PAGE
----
Take Me To The Other Side

NASA’s Hubble Shows Milky Way is Destined for Head-On Collision

As we look through our telescopes at the wide expanse and variety of space, one of the things that captures our attention and imagination are galaxies that have captured each other (like Galaxy NGC 6052). The enormity of these stellar star crashes are boggling. In fact, they happen often enough that we identify the various types.

Stay with me, here.

Satellite interaction –

A giant galaxy interacting with its satellites. More common than you might think, our own Milky Way galaxy is currently interacting with the Sagittarius Dwarf Elliptical Galaxy. In fact, the SDEG is diving right into our galaxy like the idiot who thinks if he purposefully falls into the pool at a party, that will make him the Life of the Party (instead of the death of his social life). But that’s not all.

Galaxy collision –

Galaxies of relatively equal size collide, either forming new galaxies (merge) or tearing each other apart or a combination of the two, where one galaxy grows from the ordeal and the other is scattered to the cosmos. Like getting married.

Galactic cannibalism –

One galaxy, through tidal gravitational interaction, and while remaining relatively unchanged, rips apart and swallows a smaller galaxy. Like cannibalism. Cannibalism is cannibalism and tragically, the relationship analogies I’m using still apply.

Galaxy harassment –

A type of interaction between a low-luminosity galaxy and a brighter one. This often happens in areas of high density galaxy clusters where many galaxies are on their various paths and all crashing into each other like a roomful of drunken party guests all looking for the bathroom or the kitchen.

The eventual result of these messy get-togethers is usually dwarf spheroidals and dwarf ellipticals.

(For more detail with less glib, check out Wikipedia)

So what about our Milky Way? Is it possible that, at the far end of our galaxy, we may already be crashing, stripping, swallowing, or being swallowed by another galaxy?

I wrote a short story a few years ago where just this sort of thing was happening.

In my story, once scientists realized it, many decided to pursue different hypothesis to see if they could come up with a predictive model. Many had the idea that if such a thing were happening, perhaps it had already been happening long enough that other forces, like gravitational echoes of tidal forces, could be detected. It would take a novel approach to determine this. Naturally to make the story interesting, I chose the most far-fetched hypothesis to drive the story.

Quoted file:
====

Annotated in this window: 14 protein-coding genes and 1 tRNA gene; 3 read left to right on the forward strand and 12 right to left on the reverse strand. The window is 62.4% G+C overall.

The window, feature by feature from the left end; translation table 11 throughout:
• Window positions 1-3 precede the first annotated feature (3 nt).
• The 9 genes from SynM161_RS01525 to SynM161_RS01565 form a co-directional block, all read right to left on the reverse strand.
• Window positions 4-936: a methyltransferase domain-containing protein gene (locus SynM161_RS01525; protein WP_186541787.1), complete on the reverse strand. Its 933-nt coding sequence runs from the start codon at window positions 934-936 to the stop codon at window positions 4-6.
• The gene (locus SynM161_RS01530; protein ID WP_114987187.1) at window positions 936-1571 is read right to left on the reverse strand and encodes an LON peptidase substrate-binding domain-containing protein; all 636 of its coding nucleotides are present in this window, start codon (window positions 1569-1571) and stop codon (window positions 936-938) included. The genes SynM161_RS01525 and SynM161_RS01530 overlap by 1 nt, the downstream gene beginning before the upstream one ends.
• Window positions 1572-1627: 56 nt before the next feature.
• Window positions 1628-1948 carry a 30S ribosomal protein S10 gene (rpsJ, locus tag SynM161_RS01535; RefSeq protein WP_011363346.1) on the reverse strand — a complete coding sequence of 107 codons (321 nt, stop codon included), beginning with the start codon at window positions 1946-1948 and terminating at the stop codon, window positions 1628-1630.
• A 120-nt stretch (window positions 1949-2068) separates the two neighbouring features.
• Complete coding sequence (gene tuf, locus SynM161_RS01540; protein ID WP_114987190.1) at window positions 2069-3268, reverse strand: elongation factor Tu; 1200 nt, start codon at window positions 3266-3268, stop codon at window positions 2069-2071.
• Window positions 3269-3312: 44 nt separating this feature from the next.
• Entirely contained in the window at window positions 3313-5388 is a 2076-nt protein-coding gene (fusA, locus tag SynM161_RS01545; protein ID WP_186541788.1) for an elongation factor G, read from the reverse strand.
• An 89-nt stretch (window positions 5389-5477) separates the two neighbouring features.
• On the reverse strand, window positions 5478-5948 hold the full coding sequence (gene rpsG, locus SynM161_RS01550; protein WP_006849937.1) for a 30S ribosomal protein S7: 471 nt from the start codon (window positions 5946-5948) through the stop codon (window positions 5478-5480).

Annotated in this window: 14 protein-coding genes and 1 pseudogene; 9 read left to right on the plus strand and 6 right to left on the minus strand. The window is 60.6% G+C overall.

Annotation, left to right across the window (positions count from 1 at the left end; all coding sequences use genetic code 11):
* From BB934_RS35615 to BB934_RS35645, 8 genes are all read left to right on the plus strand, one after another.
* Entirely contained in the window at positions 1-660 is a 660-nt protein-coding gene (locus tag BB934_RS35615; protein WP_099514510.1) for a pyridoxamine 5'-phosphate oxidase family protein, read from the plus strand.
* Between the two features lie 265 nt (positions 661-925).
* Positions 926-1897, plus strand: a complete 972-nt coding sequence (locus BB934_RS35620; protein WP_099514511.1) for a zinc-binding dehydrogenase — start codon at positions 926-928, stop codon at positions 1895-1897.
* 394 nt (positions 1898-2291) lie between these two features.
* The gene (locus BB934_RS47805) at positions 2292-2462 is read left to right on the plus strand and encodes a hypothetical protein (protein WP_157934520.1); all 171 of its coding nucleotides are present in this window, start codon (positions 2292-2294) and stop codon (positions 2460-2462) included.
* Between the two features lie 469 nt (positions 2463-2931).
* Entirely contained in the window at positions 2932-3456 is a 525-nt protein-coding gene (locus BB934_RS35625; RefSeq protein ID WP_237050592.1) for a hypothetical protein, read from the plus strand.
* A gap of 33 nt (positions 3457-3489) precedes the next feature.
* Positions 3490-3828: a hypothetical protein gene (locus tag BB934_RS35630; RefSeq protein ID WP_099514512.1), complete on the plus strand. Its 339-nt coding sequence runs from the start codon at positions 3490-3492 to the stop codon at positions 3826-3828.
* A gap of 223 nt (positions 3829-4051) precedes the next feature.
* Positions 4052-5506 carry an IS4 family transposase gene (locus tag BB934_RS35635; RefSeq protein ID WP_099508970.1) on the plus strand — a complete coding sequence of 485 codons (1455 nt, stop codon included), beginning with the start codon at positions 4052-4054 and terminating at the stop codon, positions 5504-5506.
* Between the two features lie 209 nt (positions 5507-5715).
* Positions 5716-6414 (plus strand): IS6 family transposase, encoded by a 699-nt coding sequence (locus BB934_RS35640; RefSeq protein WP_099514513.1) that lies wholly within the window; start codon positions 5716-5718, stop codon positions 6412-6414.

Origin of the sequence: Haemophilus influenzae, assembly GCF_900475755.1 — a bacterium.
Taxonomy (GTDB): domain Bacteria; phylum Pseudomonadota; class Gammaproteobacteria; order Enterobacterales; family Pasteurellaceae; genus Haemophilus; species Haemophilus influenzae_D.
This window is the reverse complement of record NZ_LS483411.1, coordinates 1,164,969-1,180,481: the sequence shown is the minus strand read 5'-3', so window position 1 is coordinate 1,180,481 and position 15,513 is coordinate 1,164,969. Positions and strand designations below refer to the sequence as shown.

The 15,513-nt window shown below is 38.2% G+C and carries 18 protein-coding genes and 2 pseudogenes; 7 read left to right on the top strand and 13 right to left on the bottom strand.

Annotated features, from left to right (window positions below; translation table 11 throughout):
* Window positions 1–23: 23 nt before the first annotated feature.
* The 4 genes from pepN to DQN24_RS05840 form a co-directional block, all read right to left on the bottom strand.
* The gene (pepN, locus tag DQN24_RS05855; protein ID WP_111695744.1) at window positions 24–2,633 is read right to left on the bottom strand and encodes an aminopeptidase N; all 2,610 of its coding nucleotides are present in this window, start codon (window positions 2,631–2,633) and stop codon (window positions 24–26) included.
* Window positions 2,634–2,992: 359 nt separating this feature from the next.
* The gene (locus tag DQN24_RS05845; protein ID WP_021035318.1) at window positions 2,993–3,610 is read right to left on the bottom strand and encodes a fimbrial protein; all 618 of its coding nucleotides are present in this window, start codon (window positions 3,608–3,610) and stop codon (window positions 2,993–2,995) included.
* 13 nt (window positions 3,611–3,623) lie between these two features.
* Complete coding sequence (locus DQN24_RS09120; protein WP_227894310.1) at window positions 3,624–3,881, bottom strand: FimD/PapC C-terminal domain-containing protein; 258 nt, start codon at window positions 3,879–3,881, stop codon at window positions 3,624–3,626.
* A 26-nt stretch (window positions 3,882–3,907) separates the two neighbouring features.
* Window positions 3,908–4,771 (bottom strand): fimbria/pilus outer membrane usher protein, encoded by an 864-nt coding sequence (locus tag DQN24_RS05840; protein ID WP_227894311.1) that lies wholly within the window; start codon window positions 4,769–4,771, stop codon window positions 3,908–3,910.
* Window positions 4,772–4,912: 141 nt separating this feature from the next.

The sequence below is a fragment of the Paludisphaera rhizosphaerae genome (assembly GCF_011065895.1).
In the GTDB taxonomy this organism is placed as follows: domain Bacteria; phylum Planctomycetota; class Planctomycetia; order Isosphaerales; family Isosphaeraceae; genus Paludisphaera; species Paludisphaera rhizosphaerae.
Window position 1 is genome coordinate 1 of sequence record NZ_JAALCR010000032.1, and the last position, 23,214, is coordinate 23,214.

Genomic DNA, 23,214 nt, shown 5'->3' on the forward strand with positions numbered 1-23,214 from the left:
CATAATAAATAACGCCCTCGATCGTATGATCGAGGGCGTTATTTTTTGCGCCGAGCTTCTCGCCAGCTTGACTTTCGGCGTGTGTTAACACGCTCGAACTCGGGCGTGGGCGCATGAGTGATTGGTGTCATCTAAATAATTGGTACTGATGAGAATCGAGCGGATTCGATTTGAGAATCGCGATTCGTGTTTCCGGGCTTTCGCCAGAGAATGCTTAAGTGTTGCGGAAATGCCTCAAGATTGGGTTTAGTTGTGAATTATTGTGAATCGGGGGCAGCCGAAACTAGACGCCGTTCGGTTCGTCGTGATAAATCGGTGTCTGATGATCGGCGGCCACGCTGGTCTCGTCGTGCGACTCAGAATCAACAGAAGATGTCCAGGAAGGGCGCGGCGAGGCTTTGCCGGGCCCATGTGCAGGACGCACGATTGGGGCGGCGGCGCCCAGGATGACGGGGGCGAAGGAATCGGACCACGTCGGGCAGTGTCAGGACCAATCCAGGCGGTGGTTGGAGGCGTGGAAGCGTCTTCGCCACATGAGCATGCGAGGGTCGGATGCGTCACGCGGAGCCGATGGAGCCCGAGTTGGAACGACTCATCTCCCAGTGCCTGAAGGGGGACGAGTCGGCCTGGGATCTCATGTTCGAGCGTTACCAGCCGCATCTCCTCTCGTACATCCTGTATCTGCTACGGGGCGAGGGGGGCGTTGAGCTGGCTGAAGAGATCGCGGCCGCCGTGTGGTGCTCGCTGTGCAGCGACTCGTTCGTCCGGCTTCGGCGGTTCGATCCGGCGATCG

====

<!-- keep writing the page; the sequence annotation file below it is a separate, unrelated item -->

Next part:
One of my editors immediately shut me down on the science of it all. Fair enough, but why?

This editor, who fancies himself brilliant due to his bachelor’s degree, sneered, “If we were crashing into another galaxy we would see it.”

First off, we do see it. We are heading for a collision with the Andromeda Galaxy. It won’t happen for another four billion years or so, as Andromeda, aka NGC 224, is 2.5 million light years from us. Also bear in mind that an awful lot can happen, even on a cosmic scale, in 4 billion years.

So yes, under certain situations we would see a galaxy heading toward us or crashing into us. Under other situations we absolutely would not see it.

This is why,

Milky Way, Andromeda, and all other galaxies in our little cluster are all heading to a certain point we call The Great Attractor. There’s at least one at every party, and if there are two, they either get together or hate each other.

What is the Great Attractor? We don’t know. We can’t see it.

Why can’t we see it?

It’s at the opposite end of our galaxy and the Milky Way is blocking our view. Our own galaxy blocks our view of plenty of the sky that lies behind it, and when you are talking about our solar system’s place in the galaxy, and the size of our galaxy, it’s like standing next to a wall.

There is a whole lot to see in ALL other directions that are not wall. But where wall is concerned, what is on the other side remains a mystery. If something is rushing toward wall from the other side, we won’t know about it until it smashes through and clobbers us.

So that particular editor I speak of is an unimaginative dimwit. A dimwit with a bachelor’s degree, but these things happen.

Anyway, what COULD be the Great Attractor? What in our universe is capable of pulling ginormous galaxies toward it? Is it one hell of a huge black hole, one so big that it would swallow our entire Local Group cluster in a single gulp? Like, for example, The Eridanus Void?


Could be. Or it may just be another cluster of galaxies, like the Shapeley Supercluster. (we’re in the Virgo Supercluster which, in turn, is part of the significantly larger  Laniakea Supercluster). Whatever it is, the Milky Way, the Andromeda Galaxy, and the Great Attractor, along with many other galaxies, are all going to make contact at about the same time (cosmologically speaking).

ESA & Planck Collaboration / Rosat/ Digitised Sky Survey

In fact, one theory posits that whatever the Great Attractor is, our galaxy and the rest are going to sail right past it, or perhaps sail right with it, into the Shapeley Supercluster.

However, this confusion will be short lived because in around 50,000 or so years, we should have a much better view of the situation.

So stay with me here, because that ALONE is just ONE great reason for being an immortal.


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